“Both of them told me that every time he steps on a baseball field, he is the most athletic, strongest guy on the field, and that’s a mouthful when you talk about some of the players Mississippi State has had the last couple of years, and some of the players they’ve played against.
“That’s what I saw from him, a big physical kid, 6-foot-3, 205. In three or four years, he’ll be 225. The ball is explosive off the bat, there’s no doubt about that.
“There’s some swing-and-miss there. If there ever was a guy that we talk about with potential and upside, he’s your guy. If he ever figures it out, and from a defensive standpoint, he made a few errors, the arm strength, the footwork is good enough to really stick.
“Austin Martin, to me, and I may be wrong, is not going to stick on the left side of the infield at the big league level, but this kid, Westburg, has a real shot to play shortstop or play third base at the big league level. If it all comes together for him, with some reps and some work, this could be a name that you could be talking about for a long time.”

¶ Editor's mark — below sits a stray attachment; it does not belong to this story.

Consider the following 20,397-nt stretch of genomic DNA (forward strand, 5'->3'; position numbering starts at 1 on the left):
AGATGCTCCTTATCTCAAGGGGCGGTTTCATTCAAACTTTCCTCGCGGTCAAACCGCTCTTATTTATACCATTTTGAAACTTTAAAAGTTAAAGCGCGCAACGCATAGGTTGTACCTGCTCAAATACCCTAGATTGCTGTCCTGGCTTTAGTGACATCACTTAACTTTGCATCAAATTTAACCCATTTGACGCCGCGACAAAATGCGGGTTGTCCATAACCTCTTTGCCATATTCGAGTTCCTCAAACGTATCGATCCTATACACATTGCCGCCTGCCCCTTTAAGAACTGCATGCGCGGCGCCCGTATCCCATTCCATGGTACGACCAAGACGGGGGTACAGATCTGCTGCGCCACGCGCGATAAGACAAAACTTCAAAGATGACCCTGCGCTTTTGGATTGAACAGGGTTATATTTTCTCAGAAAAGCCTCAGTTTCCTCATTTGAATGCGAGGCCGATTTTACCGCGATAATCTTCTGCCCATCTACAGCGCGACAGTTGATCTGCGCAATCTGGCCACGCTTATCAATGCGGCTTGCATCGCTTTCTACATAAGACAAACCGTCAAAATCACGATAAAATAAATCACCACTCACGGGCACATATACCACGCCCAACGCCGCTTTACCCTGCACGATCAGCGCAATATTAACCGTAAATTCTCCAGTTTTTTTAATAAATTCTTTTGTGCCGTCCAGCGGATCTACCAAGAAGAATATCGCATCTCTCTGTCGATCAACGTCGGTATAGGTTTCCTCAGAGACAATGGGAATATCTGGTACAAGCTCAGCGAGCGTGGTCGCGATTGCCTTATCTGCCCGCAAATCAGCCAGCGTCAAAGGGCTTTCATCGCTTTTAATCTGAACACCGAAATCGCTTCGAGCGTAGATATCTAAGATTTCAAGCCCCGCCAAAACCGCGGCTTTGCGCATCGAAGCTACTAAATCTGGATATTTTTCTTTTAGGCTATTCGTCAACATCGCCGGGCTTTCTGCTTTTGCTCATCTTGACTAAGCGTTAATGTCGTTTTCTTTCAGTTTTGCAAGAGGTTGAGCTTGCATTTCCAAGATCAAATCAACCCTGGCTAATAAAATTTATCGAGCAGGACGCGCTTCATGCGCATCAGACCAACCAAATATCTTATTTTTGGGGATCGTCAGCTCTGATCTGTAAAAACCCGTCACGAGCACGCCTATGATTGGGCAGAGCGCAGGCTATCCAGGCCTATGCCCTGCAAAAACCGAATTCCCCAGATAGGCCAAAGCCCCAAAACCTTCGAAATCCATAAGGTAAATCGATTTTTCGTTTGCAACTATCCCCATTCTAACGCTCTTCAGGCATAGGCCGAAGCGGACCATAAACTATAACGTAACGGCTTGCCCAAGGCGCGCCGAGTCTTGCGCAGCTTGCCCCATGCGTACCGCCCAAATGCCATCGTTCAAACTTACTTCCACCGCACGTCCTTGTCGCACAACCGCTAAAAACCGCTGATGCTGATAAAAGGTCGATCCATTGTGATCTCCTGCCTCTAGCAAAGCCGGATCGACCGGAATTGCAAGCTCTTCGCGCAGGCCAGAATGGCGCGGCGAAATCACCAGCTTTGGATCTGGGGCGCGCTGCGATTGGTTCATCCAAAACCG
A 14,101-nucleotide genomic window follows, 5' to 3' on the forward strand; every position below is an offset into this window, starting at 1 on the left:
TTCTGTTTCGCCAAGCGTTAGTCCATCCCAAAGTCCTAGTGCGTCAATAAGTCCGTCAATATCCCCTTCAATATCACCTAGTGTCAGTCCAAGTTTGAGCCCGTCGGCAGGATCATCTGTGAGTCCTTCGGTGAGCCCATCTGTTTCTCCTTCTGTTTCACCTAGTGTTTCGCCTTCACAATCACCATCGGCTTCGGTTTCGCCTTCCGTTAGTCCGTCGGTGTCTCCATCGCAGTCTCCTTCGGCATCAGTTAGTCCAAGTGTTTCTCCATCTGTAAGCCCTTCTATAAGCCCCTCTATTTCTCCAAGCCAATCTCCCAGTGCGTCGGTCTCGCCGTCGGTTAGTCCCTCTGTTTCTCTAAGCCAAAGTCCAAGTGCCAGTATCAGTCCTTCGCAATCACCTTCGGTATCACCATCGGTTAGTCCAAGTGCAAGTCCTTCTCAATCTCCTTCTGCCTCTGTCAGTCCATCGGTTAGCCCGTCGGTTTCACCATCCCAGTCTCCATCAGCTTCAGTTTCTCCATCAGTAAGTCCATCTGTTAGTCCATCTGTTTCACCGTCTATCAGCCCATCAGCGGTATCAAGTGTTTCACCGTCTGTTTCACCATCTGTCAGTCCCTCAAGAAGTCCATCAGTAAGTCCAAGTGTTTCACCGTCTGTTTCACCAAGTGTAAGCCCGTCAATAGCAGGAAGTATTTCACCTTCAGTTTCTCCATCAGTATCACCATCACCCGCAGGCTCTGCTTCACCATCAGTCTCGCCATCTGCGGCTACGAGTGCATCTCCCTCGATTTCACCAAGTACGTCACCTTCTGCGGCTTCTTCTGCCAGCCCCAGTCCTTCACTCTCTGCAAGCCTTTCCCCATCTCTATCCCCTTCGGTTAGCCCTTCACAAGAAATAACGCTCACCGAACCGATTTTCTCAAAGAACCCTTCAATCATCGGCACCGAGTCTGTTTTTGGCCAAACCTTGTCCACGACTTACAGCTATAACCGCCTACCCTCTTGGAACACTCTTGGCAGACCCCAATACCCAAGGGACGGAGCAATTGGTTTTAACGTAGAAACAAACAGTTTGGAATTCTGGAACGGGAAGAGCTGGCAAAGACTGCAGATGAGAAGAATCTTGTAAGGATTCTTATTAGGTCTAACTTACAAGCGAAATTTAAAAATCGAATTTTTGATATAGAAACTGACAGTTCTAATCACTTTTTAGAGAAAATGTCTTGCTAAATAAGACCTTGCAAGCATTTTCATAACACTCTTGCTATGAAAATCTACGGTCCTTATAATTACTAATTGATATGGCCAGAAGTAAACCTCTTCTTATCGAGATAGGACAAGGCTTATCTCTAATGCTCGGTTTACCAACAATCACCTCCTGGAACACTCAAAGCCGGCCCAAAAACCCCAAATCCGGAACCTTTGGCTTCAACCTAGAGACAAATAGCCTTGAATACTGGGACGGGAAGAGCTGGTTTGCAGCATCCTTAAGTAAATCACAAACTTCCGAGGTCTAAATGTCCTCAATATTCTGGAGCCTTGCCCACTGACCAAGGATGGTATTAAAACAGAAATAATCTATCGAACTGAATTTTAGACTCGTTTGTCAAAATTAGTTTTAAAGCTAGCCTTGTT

Q: Servideo had a rough summer last year, using a wood bat in the Cape Cod League. Does that concern you?
A: “If that’s the first time he put a wood bat in his hand, it would worry me a little bit. Now, what I like about Servideo is he’s really a utility-type player. He played right field his freshman year at Ole Miss, and he performed well. Then he played second base his sophomore year.